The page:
Quick tips Pool safety

The backyard swimming pool is an Aussie icon, providing good times and healthy recreation for people of all ages. Swimming pools allow us to get together with friends and family and to share fun, fitness and relaxation.

But they can also pose a risk. As a pool owner, you have a responsibility to provide a safe and suitable environment. By following a few basic guidelines, you can ensure that everyone stays safe.

  • Supervise children at all times in and around the water. If you need to leave the pool or water area, even for just a moment, take your child with you.
  • Make sure your pool or spa has compliant fencing installed, complete with childproof locking. A swimming pool fence is not a substitute for adult supervision.
  • Ensure that furniture, plants, trees and other items that can facilitate entry over the pool fence are not accessible
  • Be aware that hair, body parts and bathing suit strings and tassels can become entangled in an improperly covered pool drain or suction point.
  • Display a resuscitation chart on your pool fence.
  • Take a CPR course so you can act in an emergency if required.
  • Familiarise children with water and enrol them in learn-to-swim classes.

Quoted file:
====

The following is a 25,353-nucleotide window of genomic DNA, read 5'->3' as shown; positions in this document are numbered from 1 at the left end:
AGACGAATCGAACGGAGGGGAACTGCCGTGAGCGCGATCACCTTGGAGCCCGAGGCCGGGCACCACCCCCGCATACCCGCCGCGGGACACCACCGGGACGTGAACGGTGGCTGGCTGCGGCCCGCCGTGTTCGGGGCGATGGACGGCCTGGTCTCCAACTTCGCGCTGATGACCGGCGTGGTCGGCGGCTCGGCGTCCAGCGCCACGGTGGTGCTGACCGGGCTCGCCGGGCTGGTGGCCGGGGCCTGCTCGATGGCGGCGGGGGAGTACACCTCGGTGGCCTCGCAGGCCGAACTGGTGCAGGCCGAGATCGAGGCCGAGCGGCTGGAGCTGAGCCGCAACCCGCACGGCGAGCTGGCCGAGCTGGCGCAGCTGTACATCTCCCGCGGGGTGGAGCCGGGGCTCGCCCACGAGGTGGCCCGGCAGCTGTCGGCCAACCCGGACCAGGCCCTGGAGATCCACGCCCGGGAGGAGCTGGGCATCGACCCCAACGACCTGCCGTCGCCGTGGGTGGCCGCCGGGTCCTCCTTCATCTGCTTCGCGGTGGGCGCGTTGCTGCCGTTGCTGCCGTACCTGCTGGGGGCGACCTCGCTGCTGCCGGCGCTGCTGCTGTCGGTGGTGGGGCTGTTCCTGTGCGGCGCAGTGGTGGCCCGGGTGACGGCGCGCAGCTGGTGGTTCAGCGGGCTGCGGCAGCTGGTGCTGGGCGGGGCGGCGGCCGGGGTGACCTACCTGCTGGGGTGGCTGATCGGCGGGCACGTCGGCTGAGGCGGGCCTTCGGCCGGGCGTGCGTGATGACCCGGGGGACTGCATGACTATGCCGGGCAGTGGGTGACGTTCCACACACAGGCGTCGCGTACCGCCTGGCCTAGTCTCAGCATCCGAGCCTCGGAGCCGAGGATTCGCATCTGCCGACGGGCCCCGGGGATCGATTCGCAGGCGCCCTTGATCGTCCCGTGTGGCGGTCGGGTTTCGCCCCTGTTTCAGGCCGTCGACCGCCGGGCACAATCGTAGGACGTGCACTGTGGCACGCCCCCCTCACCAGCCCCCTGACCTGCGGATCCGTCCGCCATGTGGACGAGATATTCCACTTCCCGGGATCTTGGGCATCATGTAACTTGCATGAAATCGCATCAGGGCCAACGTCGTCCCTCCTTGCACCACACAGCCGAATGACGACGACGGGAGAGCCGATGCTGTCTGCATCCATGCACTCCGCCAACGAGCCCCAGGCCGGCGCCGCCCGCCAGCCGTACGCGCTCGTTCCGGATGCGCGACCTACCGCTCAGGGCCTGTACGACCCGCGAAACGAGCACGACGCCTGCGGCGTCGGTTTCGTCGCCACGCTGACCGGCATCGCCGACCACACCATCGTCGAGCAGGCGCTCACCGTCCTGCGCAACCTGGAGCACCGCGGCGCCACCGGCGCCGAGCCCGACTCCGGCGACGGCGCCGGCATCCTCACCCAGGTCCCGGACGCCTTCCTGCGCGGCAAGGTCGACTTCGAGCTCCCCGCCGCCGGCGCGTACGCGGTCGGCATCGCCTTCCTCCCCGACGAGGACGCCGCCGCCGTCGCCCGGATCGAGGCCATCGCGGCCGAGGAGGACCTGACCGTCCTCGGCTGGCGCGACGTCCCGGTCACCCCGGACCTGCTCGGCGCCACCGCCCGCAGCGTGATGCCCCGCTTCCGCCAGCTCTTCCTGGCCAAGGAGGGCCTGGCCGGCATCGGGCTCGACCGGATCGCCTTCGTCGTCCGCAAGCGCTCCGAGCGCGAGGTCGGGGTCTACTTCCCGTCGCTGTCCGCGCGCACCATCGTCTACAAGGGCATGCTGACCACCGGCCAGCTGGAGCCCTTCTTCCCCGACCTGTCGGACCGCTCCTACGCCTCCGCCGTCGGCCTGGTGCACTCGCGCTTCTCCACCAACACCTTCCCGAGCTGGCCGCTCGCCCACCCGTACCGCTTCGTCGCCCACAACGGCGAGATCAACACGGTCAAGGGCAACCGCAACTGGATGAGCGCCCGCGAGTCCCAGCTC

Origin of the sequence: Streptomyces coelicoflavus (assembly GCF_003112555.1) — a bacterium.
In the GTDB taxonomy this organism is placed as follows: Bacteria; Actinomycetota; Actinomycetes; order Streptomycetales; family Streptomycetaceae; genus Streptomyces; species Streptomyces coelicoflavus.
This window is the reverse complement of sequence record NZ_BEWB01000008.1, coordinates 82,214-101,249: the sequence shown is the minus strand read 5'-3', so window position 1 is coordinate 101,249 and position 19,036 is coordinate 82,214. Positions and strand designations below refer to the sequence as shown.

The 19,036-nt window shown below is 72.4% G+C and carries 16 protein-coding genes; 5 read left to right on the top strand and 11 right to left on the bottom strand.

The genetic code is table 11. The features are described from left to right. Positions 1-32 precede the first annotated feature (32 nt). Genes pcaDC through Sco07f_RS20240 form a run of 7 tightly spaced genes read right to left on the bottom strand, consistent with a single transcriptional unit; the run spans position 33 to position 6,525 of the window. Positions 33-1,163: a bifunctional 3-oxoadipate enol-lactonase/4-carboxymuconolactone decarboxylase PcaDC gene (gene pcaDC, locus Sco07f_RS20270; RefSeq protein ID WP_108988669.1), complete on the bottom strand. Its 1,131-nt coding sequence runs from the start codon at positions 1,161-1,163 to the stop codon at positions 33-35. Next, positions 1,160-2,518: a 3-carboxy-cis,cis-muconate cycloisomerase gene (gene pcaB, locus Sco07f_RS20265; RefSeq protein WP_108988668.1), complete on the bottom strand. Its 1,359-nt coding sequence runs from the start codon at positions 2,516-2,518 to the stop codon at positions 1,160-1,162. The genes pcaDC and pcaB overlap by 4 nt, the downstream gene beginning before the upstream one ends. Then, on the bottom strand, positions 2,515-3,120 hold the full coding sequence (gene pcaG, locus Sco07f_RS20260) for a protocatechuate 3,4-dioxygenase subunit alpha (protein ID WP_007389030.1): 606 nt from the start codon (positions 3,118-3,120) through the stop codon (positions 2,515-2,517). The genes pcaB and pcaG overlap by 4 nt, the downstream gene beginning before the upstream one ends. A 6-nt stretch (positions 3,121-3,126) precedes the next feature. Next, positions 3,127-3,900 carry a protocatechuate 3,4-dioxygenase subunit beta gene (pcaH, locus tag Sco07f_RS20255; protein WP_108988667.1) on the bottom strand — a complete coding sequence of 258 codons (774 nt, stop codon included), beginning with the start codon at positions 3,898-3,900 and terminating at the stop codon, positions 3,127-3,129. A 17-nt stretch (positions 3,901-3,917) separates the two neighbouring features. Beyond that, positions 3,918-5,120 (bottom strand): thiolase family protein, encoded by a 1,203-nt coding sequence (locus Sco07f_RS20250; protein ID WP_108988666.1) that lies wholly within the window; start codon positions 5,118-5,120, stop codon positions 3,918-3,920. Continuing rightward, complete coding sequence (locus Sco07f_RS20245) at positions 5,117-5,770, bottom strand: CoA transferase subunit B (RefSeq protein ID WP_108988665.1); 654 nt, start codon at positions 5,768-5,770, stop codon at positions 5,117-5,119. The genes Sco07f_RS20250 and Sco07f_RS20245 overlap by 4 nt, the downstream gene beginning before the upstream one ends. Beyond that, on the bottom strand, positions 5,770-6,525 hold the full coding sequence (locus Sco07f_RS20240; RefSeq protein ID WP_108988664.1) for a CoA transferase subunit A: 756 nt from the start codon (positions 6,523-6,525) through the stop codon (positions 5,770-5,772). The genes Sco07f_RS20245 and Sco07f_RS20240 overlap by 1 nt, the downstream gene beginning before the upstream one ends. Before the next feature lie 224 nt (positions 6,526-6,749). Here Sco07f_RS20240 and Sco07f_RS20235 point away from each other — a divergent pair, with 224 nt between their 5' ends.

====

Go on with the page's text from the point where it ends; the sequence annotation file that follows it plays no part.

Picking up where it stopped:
• Make sure all pool users are warned against covering or sitting on drains and suction points. Doing so can cause injury or, in extreme cases, death.
  • Never put your head under water in a spa.
  • Empty paddling pools, baths, basins, sinks and troughs when not in use.
  • Drowning takes only a few seconds and is silent — don’t take your eyes off children when they are in and around water.
  • Most backyard pools are too shallow for diving. Place ‘No Diving’ signs around the pool.
  • Be aware that poorly designed pools and spas can create an entrapment hazard. Enlist a professional to check your pool and spa to ensure safety. Replace any broken or missing suction covers and have anti-entrapment covers fitted if needed.
  • Ensure that spas have a ‘Spa Pool Safety Rules Sign’ prominently displayed.

Children between the ages of 3 and 5 are especially at risk of drowning in backyard pools. Royal Life Saving Australia recommends restricting access to water and conducting constant supervision of toddlers when around the pool. RLSA also offers courses in first aid, water safety and resuscitation, which pool owners should consider completing.

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